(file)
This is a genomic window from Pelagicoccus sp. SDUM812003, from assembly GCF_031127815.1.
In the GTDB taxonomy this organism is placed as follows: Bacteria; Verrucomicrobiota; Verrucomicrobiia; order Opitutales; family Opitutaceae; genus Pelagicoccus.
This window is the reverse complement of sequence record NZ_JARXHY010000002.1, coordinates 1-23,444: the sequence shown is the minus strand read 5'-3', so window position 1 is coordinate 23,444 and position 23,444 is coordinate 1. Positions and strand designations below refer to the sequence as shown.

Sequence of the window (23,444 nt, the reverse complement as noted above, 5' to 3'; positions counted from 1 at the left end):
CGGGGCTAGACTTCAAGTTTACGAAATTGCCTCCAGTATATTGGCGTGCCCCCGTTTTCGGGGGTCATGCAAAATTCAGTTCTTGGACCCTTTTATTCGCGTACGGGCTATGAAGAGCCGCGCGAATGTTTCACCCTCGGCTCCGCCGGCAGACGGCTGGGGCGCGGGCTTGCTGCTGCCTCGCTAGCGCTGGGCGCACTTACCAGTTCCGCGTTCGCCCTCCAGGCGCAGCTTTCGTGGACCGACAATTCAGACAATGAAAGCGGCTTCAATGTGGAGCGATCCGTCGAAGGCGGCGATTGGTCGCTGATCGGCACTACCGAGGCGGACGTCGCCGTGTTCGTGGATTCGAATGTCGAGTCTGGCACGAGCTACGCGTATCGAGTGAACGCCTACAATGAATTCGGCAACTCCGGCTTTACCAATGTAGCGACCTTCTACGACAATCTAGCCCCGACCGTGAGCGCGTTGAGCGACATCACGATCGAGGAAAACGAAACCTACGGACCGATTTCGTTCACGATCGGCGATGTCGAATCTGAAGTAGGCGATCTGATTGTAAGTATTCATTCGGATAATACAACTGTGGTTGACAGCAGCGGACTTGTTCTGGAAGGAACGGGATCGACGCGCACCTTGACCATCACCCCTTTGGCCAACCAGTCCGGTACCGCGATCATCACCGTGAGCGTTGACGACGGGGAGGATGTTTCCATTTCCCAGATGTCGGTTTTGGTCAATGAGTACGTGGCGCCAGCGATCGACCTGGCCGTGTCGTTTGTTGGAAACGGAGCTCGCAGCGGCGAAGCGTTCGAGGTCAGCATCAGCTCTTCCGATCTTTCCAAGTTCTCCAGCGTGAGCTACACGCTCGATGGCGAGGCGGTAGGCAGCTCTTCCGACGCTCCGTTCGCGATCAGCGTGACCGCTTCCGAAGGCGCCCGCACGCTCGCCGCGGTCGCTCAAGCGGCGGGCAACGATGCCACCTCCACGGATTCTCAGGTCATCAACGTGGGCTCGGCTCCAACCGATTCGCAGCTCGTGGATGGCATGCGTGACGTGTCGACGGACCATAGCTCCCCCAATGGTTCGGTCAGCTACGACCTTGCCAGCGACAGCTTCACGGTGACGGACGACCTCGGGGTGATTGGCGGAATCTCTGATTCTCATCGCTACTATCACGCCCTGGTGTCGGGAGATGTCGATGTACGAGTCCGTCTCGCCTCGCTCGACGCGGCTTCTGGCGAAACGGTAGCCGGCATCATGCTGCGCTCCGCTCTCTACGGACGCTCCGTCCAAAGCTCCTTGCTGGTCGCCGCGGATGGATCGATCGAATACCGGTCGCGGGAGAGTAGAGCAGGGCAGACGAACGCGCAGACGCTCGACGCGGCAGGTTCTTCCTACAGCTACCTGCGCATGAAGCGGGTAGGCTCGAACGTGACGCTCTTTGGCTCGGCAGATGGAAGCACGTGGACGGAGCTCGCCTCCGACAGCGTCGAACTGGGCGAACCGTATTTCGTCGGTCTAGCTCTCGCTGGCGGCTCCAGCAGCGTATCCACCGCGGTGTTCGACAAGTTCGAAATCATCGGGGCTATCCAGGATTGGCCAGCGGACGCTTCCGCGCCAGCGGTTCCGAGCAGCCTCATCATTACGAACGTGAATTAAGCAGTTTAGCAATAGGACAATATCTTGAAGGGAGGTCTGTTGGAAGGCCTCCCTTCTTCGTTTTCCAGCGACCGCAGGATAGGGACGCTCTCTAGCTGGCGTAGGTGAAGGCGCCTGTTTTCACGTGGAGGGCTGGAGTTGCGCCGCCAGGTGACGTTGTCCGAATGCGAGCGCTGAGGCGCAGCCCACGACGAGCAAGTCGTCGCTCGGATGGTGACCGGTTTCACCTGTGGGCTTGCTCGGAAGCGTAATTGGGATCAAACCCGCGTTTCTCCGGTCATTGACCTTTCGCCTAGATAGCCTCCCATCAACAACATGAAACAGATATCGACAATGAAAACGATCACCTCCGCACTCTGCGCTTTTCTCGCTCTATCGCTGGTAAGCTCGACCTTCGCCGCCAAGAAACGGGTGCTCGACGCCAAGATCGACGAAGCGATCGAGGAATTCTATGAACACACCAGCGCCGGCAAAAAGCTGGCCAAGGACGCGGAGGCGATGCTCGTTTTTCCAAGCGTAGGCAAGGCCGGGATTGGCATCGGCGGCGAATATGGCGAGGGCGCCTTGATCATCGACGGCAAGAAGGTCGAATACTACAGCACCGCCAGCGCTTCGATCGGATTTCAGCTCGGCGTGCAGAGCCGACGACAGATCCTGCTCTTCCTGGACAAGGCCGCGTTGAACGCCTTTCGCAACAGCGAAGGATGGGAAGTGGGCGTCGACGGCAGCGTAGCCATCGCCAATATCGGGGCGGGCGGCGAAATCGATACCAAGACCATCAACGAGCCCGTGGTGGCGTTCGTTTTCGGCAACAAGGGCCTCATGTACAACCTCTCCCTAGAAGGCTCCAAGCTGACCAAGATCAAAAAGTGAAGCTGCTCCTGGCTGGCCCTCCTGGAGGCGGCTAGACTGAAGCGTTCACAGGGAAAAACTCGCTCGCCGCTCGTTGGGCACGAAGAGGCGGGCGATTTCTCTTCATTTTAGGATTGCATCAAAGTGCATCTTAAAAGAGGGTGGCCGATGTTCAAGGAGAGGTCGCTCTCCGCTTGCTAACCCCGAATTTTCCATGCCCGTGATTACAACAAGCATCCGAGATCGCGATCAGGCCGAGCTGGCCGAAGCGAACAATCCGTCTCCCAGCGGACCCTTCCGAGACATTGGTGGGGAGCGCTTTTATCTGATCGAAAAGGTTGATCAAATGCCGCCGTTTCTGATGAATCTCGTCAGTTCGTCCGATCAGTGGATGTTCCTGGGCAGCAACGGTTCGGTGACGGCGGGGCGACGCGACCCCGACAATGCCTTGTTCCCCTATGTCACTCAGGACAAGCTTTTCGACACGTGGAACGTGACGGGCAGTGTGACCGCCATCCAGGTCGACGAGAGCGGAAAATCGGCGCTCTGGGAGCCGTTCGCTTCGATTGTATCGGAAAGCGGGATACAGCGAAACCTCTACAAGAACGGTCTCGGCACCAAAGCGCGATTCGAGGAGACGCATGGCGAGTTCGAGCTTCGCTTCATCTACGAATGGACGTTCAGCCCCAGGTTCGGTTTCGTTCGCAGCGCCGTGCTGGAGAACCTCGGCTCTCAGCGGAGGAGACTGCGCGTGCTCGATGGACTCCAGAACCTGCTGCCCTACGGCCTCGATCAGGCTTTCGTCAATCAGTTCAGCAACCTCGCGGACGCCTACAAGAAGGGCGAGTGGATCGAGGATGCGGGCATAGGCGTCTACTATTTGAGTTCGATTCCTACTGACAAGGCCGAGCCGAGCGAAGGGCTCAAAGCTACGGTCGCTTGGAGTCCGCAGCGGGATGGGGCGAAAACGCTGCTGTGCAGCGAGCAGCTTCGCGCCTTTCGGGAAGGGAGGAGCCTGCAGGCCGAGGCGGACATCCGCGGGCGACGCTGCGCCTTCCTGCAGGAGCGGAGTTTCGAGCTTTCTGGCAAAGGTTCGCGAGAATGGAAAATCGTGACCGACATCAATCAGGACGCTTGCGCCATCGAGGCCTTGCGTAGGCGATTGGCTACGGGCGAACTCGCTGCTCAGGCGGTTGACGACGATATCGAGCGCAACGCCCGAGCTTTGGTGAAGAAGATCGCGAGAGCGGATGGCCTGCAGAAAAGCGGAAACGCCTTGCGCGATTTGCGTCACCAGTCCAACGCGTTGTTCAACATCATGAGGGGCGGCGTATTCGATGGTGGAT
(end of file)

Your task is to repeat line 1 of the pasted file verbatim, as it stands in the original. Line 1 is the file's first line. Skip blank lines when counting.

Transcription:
This is a genomic window from Pelagicoccus sp. SDUM812003, from assembly GCF_031127815.1.